Friday, August 19, 2016

Hard Feelings, Burnt Fingers

Long Tan: Half a century on, a battle memory interrupts Australia-Vietnam friendship - Helen Clark, Lowy Interpreter
The shock caused by the late cancellation reached the highest levels with Prime Minister Malcolm Turnbull calling his counterpart, Nguyen Xuan Phuc, for an explanation. It seems now that small groups will be allowed into Long Tan, in an orderly manner. For a long time now it has been this way; military uniforms (save for our military attache from the embassy in Hanoi), medals, flags have long been disallowed. 
The controversy is unfortunate for veterans and their families and for all those who worked so hard for the event. The abrupt announcement so close to the event was undoubtedly poor management. However we don't who made the call. Was it the local government in Ba Ria-Vung Tau or the national administration in Hanoi? And, more importantly, why? 
The Australian media has mentioned local sensitivities and fears that the event had simply become too big. It’s important to remember that hundreds of Vietnamese were killed in this battle, which was part of a war that divided a nation. The battle of Long Tan and its commemoration by Australians has long been sensitive locally.

International Financial Community Grows Leery of Malaysia - John Berthelsen, Asia Sentinel
“The downgrade will certainly worry bankers especially, all for the right reasons because how much more blue-chip can you get than Petronas?” asked a Malaysian businessman who asked not to be named. Another source pointed out that Petronas is usually higher ranked than sovereign IDRs “so what does it all mean for the broader economy?” 
Both described a global financial system that is tightening informally on Malaysian international depositors as bankers apparently grow increasingly distrustful. However, other than a bland report of the Fitch action, there has been no reporting in the local press of the implications of the report. 
“It’s next to impossible for a Malaysian – especially non businessmen – to open an account in the UK or Europe for children staying there,” said one. “Now, over the past several weeks, even Singapore, where you could walk in and open an account, has tightened screws and a Malaysian would have to jump through fifty hoops to open one.”

North Korea Defector Thae Yong Ho among trusted elite - AFP story in The Straits Times

Prior to his defection, Mr Thae had worked at the embassy for 10 years - an unusually lengthy period of time in such a high-profile posting. Overseas diplomats are generally recalled to Pyongyang every three or four years and undergo a period of "re-education" before being posted abroad again.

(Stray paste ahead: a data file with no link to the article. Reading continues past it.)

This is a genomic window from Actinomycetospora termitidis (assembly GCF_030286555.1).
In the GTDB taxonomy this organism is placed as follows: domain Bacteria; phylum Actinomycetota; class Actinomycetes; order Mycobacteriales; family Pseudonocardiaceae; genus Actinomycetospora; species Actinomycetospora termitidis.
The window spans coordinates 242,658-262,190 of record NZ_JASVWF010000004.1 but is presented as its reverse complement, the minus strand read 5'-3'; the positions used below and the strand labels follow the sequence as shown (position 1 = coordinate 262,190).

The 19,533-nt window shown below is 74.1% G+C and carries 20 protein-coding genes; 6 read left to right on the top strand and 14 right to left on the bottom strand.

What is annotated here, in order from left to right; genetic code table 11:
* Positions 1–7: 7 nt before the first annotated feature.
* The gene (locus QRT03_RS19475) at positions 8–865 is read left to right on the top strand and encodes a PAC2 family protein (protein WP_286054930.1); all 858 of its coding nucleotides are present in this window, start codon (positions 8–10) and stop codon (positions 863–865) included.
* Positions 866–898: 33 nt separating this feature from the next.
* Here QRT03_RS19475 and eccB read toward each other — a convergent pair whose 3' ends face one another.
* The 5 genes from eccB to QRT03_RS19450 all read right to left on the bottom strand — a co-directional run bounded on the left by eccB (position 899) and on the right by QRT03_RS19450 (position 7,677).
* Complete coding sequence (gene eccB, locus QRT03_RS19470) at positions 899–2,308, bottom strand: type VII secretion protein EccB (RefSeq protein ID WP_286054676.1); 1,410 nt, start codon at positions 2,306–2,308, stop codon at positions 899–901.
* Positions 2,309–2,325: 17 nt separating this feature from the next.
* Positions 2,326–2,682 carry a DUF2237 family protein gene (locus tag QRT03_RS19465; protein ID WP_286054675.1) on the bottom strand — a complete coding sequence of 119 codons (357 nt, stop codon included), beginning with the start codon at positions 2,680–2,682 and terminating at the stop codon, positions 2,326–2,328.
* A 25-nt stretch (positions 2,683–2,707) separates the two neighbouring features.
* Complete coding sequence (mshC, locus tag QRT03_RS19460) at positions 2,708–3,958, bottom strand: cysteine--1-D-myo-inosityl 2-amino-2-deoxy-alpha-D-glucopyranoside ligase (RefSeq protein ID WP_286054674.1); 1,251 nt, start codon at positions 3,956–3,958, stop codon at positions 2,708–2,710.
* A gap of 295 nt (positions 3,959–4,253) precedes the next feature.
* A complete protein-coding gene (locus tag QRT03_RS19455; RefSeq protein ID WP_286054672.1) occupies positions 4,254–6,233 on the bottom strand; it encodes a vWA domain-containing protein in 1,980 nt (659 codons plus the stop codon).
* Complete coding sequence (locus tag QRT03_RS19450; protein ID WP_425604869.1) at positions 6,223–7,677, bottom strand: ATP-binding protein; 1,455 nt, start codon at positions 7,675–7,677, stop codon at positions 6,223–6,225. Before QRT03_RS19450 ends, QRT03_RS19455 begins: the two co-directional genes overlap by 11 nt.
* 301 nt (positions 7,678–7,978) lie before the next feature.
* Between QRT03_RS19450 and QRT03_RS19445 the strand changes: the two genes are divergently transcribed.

Mr Thae's defection was also eased by having his wife and children with him. Some diplomats have to leave family members in the North, precisely to deter flight impulses..."All of this suggests he had impeccable credentials and must have been considered very loyal and trustworthy in Pyongyang," Prof Yang added. 
According to South Korean media reports, both Thae and his wife were of blue-blooded North Korean revolutionary stock. Thae's late father was believed to be a four-star general Thae Pyong Ryol, who fought with North Korea's founder leader Kim Il Sung against Japanese colonial forces, the Yonhap news agency reported. And his wife Oh Hae-Son was also related to a senior ranking member of the anti-Japanese guerrilla campaign, Oh Baek-Ryong.

Can Russia be a leader in East Asian economic integration? - Ekaterina Koldunova, East Asia Forum
...Russia is still facing several structural challenges in expanding its stance in regional multilateralism. Some positive measures are already in place. For example in the Russian Far East, a special business and visa-free regime for Vladivostok and territories of advanced socio-economic development in other parts of the Far East are making this underdeveloped Russian region more attractive for domestic and foreign investors. But Russia still has a long way to go to bring the Far Eastern business climate and economic conditions to a level comparable with Russia’s more eastern regional counterparts.

Internationally, Russia has to find a way to reconcile its Eurasian integration project with a Chinese vision of the region’s further development embodied in the ‘One Belt, One Road’ initiative. Russia also needs to find a way of better coordinating with China in regional institutions where China enjoys a stronger economic position without alienating other counterparts, like ASEAN member states.

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